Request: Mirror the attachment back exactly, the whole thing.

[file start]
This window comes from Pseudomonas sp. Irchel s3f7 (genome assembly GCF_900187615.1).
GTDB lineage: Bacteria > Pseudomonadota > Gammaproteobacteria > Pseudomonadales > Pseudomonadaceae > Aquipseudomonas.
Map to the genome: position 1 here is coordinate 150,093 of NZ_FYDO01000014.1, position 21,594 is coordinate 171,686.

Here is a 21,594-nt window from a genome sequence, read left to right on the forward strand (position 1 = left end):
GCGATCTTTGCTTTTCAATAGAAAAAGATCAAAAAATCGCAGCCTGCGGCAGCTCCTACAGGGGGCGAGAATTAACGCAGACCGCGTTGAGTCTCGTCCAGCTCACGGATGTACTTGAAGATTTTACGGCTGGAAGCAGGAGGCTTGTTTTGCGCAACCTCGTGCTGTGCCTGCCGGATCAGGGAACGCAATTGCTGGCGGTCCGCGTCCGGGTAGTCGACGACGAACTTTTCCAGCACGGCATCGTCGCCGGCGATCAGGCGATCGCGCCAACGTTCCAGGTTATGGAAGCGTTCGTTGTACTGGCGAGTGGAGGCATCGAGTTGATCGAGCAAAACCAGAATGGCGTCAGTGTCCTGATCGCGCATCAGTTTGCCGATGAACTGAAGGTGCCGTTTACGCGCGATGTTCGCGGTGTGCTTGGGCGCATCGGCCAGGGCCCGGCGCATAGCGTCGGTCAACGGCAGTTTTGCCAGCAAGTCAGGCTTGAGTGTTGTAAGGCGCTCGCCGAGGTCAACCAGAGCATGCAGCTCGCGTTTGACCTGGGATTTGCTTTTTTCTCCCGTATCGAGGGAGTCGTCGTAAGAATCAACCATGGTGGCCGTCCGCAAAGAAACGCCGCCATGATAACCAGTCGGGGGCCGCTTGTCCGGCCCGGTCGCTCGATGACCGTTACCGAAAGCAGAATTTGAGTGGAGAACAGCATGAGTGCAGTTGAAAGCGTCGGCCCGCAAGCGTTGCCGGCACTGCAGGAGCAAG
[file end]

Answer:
This window comes from Pseudomonas sp. Irchel s3f7 (genome assembly GCF_900187615.1).
GTDB lineage: Bacteria > Pseudomonadota > Gammaproteobacteria > Pseudomonadales > Pseudomonadaceae > Aquipseudomonas.
Map to the genome: position 1 here is coordinate 150,093 of NZ_FYDO01000014.1, position 21,594 is coordinate 171,686.

Here is a 21,594-nt window from a genome sequence, read left to right on the forward strand (position 1 = left end):
GCGATCTTTGCTTTTCAATAGAAAAAGATCAAAAAATCGCAGCCTGCGGCAGCTCCTACAGGGGGCGAGAATTAACGCAGACCGCGTTGAGTCTCGTCCAGCTCACGGATGTACTTGAAGATTTTACGGCTGGAAGCAGGAGGCTTGTTTTGCGCAACCTCGTGCTGTGCCTGCCGGATCAGGGAACGCAATTGCTGGCGGTCCGCGTCCGGGTAGTCGACGACGAACTTTTCCAGCACGGCATCGTCGCCGGCGATCAGGCGATCGCGCCAACGTTCCAGGTTATGGAAGCGTTCGTTGTACTGGCGAGTGGAGGCATCGAGTTGATCGAGCAAAACCAGAATGGCGTCAGTGTCCTGATCGCGCATCAGTTTGCCGATGAACTGAAGGTGCCGTTTACGCGCGATGTTCGCGGTGTGCTTGGGCGCATCGGCCAGGGCCCGGCGCATAGCGTCGGTCAACGGCAGTTTTGCCAGCAAGTCAGGCTTGAGTGTTGTAAGGCGCTCGCCGAGGTCAACCAGAGCATGCAGCTCGCGTTTGACCTGGGATTTGCTTTTTTCTCCCGTATCGAGGGAGTCGTCGTAAGAATCAACCATGGTGGCCGTCCGCAAAGAAACGCCGCCATGATAACCAGTCGGGGGCCGCTTGTCCGGCCCGGTCGCTCGATGACCGTTACCGAAAGCAGAATTTGAGTGGAGAACAGCATGAGTGCAGTTGAAAGCGTCGGCCCGCAAGCGTTGCCGGCACTGCAGGAGCAAG